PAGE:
One of my earliest memories, perhaps the earliest of all, goes back to when I was about four years old, in 1946, living in the Bronx borough of New York City. I awoke to a searing headache and fiery fever, aching all over. I remember a tube being inserted into my privates, to help withdraw urine. I awoke again, I don’t know how much later, hours or days, in a hospital ward. In the bed next to me was a man engaged with a terrifying contraption I now know was an iron lung, to help him breathe.
I could breathe OK, and the terrible fever and headaches had subsided. But I couldn’t move my legs.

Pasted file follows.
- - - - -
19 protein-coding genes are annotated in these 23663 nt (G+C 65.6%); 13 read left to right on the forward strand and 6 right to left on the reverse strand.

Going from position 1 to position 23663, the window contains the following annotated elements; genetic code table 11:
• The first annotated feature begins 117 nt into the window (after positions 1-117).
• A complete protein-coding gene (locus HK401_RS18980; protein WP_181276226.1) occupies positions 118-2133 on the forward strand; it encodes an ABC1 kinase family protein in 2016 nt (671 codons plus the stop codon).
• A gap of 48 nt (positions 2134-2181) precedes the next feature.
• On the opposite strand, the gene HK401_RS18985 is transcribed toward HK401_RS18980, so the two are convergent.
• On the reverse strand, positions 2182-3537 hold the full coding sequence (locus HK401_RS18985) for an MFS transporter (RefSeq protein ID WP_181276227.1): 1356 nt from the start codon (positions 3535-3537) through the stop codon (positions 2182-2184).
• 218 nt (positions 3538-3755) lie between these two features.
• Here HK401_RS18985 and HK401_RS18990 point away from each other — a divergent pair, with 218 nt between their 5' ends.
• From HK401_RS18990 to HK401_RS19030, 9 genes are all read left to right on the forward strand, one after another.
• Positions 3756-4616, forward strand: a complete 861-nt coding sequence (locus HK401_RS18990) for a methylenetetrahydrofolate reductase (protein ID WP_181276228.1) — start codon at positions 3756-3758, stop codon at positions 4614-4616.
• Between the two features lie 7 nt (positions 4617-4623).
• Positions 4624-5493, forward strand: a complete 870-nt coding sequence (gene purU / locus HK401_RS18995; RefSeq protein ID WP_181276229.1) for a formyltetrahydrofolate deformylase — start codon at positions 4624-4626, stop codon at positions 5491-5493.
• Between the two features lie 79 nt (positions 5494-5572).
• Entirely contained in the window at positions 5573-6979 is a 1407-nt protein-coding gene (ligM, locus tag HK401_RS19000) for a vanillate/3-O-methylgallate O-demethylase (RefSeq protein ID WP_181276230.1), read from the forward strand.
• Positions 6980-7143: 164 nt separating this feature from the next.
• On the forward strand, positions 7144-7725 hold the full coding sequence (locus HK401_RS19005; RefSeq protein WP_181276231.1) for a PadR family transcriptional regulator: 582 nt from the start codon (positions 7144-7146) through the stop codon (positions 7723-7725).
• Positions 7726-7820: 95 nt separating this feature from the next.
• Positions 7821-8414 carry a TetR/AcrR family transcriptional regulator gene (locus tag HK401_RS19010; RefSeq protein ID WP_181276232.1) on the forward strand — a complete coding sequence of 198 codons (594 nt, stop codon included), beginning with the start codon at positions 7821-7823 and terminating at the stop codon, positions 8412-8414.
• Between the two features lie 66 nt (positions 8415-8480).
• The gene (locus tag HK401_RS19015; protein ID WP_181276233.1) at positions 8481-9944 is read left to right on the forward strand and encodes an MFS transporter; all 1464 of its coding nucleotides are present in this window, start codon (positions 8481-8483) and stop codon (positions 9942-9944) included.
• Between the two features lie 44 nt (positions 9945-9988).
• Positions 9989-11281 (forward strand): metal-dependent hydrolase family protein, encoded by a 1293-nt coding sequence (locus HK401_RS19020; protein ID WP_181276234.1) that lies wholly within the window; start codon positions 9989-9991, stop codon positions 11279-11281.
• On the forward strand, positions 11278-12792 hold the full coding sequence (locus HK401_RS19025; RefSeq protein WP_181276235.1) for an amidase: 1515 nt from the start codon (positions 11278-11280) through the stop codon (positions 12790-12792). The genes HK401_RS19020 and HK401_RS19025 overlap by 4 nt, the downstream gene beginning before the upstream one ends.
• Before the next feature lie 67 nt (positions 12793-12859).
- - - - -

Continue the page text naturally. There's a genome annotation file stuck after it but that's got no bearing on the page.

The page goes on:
My disease, I soon learned, was called infantile paralysis, poliomyelitis, or just polio. I had a relatively mild version. Within two or three weeks, when the acute stage ended, I was taken across the Hudson River to a rehabilitation hospital in a place called Haverstraw, New York. Over a period of months there, helped by a determined staff, I gradually regained some strength in my legs. I could walk but not yet run. Still, I could go home to our apartment in the Bronx, reconnect with my brother and parents, and start kindergarten, on time, with my age mates.